Three strange entities sat quietly in the narrow space facing Xun, as if they had been anticipating his arrival. On the left was a slim, bald man – unremarkable in many ways, except for the game of Space Invaders playing out on his bare chest like a living tattoo. On the right, upon an old wooden chair sat an unsettling Dobermann, anatomically perfect with one major exception: a lack of eyes or a place for them to set into. Between these two was a gentleman wearing an exceptionally well fitted suit, whose head had been replaced with a 1950’s CRT television set.

“Hello Xun,” said the one in the center his voice laced heavily with static. “I am Stex-two-eighty-two. I take it you’ve come because our little puzzle has piqued your interest?”

“Yes,” Xun stated. “And if I do break the encryption…”


“I’d like to talk to Faust.”

The television screen head in front of Xun flickered back and forth between color bars and a snowstorm of visual noise.

“I would be more than happy to arrange a meeting between you and our boss. But what makes you so confident you can crack this? Thirty-seven of the best cryptographers on the dark net have failed so far…”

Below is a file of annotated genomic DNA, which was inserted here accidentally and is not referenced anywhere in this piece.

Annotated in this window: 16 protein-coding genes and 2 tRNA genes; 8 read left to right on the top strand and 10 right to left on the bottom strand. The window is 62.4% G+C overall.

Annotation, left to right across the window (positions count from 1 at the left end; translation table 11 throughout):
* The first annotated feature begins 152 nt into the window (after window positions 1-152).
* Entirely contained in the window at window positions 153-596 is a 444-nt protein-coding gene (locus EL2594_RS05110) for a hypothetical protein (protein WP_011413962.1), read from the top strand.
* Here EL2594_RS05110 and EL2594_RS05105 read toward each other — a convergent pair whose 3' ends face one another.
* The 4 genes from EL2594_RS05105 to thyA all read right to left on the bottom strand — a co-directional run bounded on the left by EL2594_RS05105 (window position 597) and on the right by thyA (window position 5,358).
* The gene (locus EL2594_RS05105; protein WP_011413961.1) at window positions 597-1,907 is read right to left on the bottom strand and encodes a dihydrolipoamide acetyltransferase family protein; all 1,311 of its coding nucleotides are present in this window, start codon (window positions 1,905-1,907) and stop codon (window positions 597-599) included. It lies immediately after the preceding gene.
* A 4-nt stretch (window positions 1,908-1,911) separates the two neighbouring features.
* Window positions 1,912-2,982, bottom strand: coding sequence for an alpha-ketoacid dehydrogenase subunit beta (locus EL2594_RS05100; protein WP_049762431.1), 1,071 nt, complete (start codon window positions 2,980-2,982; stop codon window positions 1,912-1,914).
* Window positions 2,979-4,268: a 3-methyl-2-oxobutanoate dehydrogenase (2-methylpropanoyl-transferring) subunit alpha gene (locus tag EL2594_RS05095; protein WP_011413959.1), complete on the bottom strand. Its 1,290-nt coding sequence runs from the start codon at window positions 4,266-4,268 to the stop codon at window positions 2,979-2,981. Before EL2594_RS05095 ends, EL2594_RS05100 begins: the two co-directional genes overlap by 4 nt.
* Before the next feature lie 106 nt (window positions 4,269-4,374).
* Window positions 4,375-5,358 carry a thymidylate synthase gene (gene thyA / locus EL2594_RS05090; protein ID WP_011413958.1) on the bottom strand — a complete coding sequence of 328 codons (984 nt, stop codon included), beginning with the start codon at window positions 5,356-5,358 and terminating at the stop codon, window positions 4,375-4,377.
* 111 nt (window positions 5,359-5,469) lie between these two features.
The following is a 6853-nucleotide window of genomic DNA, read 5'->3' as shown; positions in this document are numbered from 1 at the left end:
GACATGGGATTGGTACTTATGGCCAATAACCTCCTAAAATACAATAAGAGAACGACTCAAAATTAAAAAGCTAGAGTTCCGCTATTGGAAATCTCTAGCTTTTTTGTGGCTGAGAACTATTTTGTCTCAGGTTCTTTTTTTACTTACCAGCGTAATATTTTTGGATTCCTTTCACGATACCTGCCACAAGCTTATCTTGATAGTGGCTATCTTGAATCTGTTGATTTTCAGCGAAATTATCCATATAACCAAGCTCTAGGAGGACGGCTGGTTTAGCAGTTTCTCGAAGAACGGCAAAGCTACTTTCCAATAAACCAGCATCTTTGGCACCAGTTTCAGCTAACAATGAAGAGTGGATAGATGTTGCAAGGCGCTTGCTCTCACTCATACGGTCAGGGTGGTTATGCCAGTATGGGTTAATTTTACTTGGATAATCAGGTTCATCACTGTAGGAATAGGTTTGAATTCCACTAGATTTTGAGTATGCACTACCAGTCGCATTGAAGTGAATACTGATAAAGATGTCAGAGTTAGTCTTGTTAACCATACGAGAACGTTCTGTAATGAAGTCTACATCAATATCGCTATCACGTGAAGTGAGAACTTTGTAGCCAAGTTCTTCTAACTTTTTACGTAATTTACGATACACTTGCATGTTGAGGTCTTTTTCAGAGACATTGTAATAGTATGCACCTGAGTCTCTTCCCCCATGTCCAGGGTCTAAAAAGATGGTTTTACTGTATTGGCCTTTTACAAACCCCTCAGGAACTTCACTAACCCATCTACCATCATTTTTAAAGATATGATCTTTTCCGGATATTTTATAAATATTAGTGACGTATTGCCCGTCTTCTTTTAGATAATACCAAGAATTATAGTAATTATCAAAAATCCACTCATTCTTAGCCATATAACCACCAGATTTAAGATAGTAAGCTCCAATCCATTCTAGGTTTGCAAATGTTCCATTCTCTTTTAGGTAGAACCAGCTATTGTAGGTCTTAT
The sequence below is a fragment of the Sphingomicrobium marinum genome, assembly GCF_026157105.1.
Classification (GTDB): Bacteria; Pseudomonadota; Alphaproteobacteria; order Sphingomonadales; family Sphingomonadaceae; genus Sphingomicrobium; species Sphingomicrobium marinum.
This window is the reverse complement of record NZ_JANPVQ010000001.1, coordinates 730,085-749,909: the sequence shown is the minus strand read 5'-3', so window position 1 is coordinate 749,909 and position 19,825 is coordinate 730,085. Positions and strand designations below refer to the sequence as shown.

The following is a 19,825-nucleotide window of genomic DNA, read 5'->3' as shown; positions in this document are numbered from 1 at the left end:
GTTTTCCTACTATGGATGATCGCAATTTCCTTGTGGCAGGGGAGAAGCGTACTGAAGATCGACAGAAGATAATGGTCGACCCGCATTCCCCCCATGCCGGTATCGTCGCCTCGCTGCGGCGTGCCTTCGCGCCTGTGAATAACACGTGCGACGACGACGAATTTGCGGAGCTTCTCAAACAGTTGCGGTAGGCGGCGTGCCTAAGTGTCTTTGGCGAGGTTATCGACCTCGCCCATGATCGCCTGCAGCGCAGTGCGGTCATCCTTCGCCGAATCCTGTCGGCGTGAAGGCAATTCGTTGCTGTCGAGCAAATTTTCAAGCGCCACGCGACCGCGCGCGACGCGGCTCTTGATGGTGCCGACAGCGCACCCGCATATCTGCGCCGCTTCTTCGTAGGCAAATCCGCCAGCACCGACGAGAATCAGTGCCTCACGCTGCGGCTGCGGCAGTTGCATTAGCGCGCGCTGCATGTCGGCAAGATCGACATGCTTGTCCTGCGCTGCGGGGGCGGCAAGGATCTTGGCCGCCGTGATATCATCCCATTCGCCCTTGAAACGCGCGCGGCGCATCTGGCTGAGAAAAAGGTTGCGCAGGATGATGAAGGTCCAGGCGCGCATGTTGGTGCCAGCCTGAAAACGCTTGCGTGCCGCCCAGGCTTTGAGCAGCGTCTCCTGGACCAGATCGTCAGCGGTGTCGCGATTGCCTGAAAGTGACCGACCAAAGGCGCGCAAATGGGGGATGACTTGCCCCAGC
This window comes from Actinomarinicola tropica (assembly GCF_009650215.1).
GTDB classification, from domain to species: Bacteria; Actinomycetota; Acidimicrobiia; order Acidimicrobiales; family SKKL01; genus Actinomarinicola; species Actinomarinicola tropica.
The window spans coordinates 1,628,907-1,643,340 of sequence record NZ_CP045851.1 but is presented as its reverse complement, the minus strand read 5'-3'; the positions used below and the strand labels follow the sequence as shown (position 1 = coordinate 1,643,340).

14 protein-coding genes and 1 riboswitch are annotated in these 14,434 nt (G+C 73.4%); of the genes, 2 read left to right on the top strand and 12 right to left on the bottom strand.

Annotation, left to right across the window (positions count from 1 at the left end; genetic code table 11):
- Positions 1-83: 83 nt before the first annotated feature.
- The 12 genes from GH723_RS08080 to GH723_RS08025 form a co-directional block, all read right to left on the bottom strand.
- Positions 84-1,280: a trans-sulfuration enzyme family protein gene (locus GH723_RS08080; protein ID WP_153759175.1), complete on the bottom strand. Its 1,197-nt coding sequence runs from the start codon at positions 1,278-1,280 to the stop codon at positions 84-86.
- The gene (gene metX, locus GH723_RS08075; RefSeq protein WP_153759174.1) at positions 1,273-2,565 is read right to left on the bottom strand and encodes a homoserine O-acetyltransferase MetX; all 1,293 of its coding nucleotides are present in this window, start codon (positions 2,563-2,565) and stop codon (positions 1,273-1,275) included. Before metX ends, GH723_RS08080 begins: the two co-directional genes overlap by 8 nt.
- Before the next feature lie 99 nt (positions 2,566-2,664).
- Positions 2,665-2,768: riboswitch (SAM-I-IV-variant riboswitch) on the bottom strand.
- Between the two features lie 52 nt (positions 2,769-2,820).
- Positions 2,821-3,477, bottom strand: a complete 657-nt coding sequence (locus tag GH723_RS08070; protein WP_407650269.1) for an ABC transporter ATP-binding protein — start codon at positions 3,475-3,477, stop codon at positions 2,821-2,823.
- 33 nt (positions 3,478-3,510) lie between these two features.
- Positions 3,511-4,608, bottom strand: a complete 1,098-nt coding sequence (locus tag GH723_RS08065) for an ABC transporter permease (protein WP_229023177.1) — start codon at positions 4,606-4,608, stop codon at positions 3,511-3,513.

Xun shook his head slightly. “If you doubt my abilities why are we having this meeting?”

“I’m a realist,” replied Stex.

“Then you wouldn’t waste your time with me if you didn’t think I had something to offer. What is that?”

The canine and the bald man briefly looked at Stex, and then all three looked intently at Xun.

“You’re a gifted hacker with an unconventional moral compass…”

“I’m no hacker. Hacker is a profession. I’m a software developer who understands how to break poorly constructed systems.”

“Semantics, Mr. Jiang. Tell me, is it true that you managed to kill one of Parallels moderator AIs?”

“Removed,” corrected Xun once again, “not killed.”

“Do you have a prejudice against artificial intelligences? For all you know the three of us could be AIs ourselves…”

“You could be,” said Xun, “and I couldn’t care less. I did that because…”

“…no one else had done it yet,” Stex finished for him. “For a man of few words and fewer signs of emotion, you have an intense curiosity. And perhaps that is where we are very much alike… ” He paused. “What has stopped you from tinkering in Cognetta?”

“I’m no idiot. There is far more reason to fear a network of social deviants than a capitol-driven corporation.”

“Indeed. I’m transferring the file to you now.”

“And where does this code come from?”

“Let’s not waste valuable time with such petty details…”